Biomaterial To Replace Plastics And Reduce Pollution

An inexpensive biomaterial that can be used to sustainably replace plastic barrier coatings in packaging and many other applications has been developed by Penn State researchers, who predict its adoption would greatly reduce pollution. Completely compostable, the material — a polysaccharide polyelectrolyte complex — is comprised of nearly equal parts of treated cellulose pulp from wood or cotton, and chitosan, which is derived from chitin — the primary ingredient in the exoskeletons of arthropods and crustaceans. The main source of chitin is the mountains of leftover shells from lobsters, crabs and shrimp consumed by humans.

These environmentally friendly barrier coatings have numerous applications ranging from water-resistant paper, to coatings for ceiling tiles and wallboard, to food coatings to seal in freshness, according to lead researcher Jeffrey Catchmark, professor of agricultural and biological engineering, College of Agricultural Sciences.

In the research, paperboard coated with the biomaterial exhibited strong oil and water barrier properties. The coating also resisted toluene, heptane and salt solutions and exhibited improved wet and dry mechanical and water vapor barrier properties.

The material’s unexpected strong, insoluble adhesive properties are useful for packaging as well as other applications, such as better performing, fully natural wood-fiber composites for construction and even flooring,” Jeffrey Catchmark said. “And the technology has the potential to be incorporated into foods to reduce fat uptake during frying and maintain crispness. Since the coating is essentially fiber-based, it is a means of adding fiber to diets.”

Source: http://news.psu.edu/

Stem Cells Boost Bones Repair

A recent study, affiliated with UNIST (South Korea) has developed a new method of repairing injured bone using stem cells from human bone marrow and a carbon material with photocatalytic properties, which could lead to powerful treatments for skeletal system injuries, such as fractures or periodontal disease. In the study, the research team reported that the use of human bone marrow-derived mesenchymal stem cells (hBMSCs) has been tried successfully in fracture treatment due to their potential to regenerate bone in patients who have lost large areas of bone from either disease or trauma. Recently, many attempts have been made to enhance the function of stem cells using carbon nanotubes, graphenes, and nano-oxides.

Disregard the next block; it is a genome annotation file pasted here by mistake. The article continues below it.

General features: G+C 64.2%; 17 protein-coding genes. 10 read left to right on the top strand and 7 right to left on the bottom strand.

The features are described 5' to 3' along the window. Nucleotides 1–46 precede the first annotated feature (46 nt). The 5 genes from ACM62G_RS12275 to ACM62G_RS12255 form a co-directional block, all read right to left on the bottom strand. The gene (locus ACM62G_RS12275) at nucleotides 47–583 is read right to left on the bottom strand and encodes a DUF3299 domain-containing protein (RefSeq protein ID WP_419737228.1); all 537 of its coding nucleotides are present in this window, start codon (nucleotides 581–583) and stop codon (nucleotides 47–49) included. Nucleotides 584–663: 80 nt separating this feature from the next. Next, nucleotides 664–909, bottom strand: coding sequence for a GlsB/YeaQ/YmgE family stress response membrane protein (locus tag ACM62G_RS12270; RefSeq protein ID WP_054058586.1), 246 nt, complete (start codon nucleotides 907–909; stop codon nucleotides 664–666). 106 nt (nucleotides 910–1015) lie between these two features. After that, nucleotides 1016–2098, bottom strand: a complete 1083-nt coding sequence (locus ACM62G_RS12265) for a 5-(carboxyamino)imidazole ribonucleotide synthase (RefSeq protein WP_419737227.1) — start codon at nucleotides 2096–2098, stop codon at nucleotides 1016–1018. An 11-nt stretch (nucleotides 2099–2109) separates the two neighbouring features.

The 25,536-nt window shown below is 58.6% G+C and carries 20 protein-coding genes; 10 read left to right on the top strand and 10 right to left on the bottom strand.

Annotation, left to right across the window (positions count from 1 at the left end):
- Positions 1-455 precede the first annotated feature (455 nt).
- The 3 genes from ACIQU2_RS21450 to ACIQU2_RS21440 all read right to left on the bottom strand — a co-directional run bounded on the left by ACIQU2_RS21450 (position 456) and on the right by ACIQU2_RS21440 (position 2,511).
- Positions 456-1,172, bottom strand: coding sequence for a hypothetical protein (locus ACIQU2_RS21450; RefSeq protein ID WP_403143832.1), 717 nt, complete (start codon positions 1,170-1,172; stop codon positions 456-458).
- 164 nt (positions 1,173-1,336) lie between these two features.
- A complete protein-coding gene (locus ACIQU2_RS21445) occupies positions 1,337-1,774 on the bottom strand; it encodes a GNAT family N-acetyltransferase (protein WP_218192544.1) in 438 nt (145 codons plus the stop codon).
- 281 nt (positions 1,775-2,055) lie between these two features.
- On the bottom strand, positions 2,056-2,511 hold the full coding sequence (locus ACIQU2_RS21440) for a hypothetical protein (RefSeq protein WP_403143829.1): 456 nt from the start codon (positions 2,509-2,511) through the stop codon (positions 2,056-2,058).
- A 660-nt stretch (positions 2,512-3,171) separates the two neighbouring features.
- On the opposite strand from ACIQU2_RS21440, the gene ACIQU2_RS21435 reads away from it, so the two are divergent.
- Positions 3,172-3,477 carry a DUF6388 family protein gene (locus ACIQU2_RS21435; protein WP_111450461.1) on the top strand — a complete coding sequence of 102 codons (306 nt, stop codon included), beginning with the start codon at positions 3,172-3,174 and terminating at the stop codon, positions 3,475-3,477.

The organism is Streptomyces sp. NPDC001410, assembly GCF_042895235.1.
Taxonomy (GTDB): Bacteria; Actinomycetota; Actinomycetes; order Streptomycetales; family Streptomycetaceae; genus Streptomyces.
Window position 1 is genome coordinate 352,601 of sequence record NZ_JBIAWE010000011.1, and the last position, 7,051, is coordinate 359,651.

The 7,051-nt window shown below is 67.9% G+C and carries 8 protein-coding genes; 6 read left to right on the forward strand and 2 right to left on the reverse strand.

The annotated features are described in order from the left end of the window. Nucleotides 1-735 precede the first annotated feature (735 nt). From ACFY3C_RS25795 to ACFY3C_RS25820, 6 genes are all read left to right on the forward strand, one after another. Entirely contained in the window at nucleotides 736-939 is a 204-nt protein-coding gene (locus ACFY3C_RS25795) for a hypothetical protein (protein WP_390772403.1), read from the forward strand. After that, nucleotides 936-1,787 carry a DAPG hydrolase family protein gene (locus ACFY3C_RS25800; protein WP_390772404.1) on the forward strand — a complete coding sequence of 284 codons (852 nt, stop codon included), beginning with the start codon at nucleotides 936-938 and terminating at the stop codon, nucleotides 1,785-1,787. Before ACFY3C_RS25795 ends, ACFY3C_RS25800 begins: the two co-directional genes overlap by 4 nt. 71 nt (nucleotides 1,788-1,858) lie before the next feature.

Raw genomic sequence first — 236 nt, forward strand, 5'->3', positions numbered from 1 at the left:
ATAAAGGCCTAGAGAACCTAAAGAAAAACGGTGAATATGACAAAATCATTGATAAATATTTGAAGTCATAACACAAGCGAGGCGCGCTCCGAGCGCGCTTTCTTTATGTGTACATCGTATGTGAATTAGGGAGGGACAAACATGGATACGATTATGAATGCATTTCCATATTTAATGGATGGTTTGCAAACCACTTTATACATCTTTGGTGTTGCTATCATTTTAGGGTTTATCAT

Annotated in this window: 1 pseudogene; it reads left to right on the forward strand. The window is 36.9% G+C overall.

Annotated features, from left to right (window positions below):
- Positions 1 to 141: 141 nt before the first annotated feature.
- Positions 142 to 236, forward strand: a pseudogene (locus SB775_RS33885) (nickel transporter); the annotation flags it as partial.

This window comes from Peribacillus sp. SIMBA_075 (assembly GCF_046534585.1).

Professor Kim and Professor Suh (UNIST) examined the C₃N₄sheets. They discovered that this material absorbs red light and then emits fluorescence, which can be used to speed up bone regeneration. Professor Suh conducted a biomedical application of this material. After two days of testing, the material showed no cytotoxicity, making it useful as biomaterials.

bone-repairUpper left) Chemical bonding and physical structure of C₃N₄4 sheets. (Lower left) In a liquid state, red light is transmitted at a maximum of 450nm and emitted at a wavelength of 635 nm. (Right) After 4 weeks of loading C₃N₄4 sheets into the skull-damaged mice, the skull was regenerated by more than 90%.

This research has opened up the possibility of developing a new medicine that effectively treats skeletal injuries, such as fractures and osteoporosis,” said Professor Young-Kyo Seo. “It will be a very useful tool for making artificial joints and teeth with the use of 3D printing. This is an important milestone in the analysis of biomechanical functions needed for the development of biomaterials, including adjuvants for hard tissues such as damaged bones and teeth.”